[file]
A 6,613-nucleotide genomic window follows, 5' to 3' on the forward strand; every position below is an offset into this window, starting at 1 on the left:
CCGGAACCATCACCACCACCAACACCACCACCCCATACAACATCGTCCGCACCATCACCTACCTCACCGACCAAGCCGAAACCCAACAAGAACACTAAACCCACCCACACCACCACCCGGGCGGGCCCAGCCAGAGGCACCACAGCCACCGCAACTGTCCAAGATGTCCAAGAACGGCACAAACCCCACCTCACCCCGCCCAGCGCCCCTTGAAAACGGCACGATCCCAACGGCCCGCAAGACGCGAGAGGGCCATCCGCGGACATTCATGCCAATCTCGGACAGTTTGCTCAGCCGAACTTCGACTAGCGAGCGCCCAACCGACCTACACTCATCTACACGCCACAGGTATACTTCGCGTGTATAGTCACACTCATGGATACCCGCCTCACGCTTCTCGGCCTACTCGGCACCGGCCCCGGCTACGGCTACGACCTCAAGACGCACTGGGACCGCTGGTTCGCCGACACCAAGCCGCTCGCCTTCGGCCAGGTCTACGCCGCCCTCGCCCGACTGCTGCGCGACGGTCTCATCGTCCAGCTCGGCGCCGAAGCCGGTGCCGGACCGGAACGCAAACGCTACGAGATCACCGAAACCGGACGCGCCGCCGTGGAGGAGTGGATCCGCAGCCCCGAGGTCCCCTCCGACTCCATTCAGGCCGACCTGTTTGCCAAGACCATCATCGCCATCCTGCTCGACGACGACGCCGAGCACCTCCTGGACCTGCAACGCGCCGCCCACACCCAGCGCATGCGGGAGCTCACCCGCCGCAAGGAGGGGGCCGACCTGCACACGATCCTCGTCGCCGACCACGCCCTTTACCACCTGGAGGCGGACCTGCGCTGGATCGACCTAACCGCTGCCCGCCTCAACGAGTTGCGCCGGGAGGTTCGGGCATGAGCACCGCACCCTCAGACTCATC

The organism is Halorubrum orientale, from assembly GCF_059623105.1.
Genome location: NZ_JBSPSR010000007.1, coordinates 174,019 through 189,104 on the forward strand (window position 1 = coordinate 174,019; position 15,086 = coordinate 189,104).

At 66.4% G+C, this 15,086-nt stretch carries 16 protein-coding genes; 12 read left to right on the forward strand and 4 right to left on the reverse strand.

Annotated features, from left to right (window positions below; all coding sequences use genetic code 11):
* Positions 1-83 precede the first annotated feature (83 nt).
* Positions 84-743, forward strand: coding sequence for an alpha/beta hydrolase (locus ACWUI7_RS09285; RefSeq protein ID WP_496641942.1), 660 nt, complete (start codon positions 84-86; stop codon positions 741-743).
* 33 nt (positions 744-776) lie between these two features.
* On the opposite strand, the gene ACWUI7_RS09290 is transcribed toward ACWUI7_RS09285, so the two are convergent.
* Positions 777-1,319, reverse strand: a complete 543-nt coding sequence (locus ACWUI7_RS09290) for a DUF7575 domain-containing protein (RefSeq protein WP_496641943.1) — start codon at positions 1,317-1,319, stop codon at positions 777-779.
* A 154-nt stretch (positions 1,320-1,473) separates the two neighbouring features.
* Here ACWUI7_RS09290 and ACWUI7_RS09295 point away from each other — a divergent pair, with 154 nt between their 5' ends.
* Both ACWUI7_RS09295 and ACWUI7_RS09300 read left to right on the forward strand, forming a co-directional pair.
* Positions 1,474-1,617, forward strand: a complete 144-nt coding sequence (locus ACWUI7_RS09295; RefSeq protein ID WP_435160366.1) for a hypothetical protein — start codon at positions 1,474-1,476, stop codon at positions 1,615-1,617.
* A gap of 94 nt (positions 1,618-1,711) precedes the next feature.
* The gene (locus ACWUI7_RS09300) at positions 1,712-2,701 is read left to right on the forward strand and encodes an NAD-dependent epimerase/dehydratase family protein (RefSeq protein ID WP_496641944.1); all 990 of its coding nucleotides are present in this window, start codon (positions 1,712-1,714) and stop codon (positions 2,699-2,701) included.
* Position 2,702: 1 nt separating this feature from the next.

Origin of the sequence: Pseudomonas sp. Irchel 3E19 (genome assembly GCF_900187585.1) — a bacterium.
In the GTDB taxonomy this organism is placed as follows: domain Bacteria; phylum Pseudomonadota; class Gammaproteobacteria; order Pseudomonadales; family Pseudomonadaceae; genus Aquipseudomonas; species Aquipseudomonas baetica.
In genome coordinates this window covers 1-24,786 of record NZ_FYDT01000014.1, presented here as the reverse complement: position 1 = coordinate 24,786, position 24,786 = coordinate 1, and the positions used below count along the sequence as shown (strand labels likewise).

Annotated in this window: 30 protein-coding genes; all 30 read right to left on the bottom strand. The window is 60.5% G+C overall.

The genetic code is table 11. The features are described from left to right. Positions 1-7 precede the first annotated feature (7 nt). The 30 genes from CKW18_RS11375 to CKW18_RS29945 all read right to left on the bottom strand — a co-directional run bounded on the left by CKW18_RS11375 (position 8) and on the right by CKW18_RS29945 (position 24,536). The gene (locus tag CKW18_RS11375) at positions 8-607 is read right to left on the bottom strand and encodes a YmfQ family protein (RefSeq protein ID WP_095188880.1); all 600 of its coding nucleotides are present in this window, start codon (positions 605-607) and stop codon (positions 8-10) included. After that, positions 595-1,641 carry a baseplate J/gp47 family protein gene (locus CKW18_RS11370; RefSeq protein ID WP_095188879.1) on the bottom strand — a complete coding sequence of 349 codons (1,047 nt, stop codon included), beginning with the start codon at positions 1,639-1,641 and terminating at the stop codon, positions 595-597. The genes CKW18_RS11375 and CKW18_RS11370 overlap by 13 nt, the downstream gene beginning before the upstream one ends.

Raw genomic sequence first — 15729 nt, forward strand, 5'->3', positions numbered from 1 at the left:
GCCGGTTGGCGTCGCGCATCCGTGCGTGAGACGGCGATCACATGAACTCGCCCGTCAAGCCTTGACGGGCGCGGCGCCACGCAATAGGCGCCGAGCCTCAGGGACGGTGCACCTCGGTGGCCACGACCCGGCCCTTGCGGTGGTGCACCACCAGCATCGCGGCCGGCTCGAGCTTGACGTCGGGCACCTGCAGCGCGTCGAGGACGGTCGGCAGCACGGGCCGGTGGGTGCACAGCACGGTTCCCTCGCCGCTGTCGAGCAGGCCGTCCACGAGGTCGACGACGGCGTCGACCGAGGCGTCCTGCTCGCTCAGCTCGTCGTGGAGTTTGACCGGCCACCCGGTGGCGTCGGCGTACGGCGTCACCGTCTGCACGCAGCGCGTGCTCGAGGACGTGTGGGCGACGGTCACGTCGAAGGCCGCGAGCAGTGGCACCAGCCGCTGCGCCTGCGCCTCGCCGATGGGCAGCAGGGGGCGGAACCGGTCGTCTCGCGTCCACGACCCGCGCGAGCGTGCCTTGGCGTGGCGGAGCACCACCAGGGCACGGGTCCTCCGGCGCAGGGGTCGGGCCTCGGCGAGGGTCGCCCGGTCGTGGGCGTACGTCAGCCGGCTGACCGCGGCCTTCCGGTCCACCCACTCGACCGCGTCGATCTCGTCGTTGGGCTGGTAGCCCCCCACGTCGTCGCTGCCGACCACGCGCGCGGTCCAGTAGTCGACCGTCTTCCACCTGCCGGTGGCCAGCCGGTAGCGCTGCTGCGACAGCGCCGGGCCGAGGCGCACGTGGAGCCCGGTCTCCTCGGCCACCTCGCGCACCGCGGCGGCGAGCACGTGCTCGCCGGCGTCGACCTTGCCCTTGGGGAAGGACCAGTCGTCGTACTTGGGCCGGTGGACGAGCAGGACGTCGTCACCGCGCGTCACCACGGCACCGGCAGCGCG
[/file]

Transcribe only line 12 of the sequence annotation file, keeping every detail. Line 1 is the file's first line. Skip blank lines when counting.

* A 154-nt stretch (positions 1,320-1,473) separates the two neighbouring features.